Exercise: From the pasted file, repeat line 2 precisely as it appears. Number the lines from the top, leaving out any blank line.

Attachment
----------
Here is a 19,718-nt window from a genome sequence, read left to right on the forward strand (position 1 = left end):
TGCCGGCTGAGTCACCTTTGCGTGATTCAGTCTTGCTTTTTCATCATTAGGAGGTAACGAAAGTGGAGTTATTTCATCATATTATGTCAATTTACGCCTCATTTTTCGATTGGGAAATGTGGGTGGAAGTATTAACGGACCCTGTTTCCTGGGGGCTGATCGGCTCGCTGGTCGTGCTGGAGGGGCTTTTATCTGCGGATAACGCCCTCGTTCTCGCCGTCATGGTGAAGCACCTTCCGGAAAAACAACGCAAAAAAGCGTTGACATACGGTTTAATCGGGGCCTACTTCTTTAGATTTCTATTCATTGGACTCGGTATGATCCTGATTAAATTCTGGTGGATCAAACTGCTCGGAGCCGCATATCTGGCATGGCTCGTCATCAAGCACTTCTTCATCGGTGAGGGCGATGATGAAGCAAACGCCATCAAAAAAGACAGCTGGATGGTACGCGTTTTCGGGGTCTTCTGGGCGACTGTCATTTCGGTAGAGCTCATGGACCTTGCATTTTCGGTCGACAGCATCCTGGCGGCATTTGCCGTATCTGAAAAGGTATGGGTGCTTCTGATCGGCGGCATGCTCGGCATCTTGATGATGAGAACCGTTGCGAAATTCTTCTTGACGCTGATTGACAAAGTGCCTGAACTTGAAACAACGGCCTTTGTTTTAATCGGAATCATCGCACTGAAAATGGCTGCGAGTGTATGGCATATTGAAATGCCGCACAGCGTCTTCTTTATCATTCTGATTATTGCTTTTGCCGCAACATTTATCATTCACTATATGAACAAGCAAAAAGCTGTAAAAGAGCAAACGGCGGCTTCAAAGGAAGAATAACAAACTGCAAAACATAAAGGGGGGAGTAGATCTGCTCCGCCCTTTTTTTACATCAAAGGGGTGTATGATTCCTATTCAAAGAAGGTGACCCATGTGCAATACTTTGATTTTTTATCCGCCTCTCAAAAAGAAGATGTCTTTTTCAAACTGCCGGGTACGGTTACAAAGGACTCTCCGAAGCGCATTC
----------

TGCCGGCTGAGTCACCTTTGCGTGATTCAGTCTTGCTTTTTCATCATTAGGAGGTAACGAAAGTGGAGTTATTTCATCATATTATGTCAATTTACGCCTCATTTTTCGATTGGGAAATGTGGGTGGAAGTATTAACGGACCCTGTTTCCTGGGGGCTGATCGGCTCGCTGGTCGTGCTGGAGGGGCTTTTATCTGCGGATAACGCCCTCGTTCTCGCCGTCATGGTGAAGCACCTTCCGGAAAAACAACGCAAAAAAGCGTTGACATACGGTTTAATCGGGGCCTACTTCTTTAGATTTCTATTCATTGGACTCGGTATGATCCTGATTAAATTCTGGTGGATCAAACTGCTCGGAGCCGCATATCTGGCATGGCTCGTCATCAAGCACTTCTTCATCGGTGAGGGCGATGATGAAGCAAACGCCATCAAAAAAGACAGCTGGATGGTACGCGTTTTCGGGGTCTTCTGGGCGACTGTCATTTCGGTAGAGCTCATGGACCTTGCATTTTCGGTCGACAGCATCCTGGCGGCATTTGCCGTATCTGAAAAGGTATGGGTGCTTCTGATCGGCGGCATGCTCGGCATCTTGATGATGAGAACCGTTGCGAAATTCTTCTTGACGCTGATTGACAAAGTGCCTGAACTTGAAACAACGGCCTTTGTTTTAATCGGAATCATCGCACTGAAAATGGCTGCGAGTGTATGGCATATTGAAATGCCGCACAGCGTCTTCTTTATCATTCTGATTATTGCTTTTGCCGCAACATTTATCATTCACTATATGAACAAGCAAAAAGCTGTAAAAGAGCAAACGGCGGCTTCAAAGGAAGAATAACAAACTGCAAAACATAAAGGGGGGAGTAGATCTGCTCCGCCCTTTTTTTACATCAAAGGGGTGTATGATTCCTATTCAAAGAAGGTGACCCATGTGCAATACTTTGATTTTTTATCCGCCTCTCAAAAAGAAGATGTCTTTTTCAAACTGCCGGGTACGGTTACAAAGGACTCTCCGAAGCGCATTC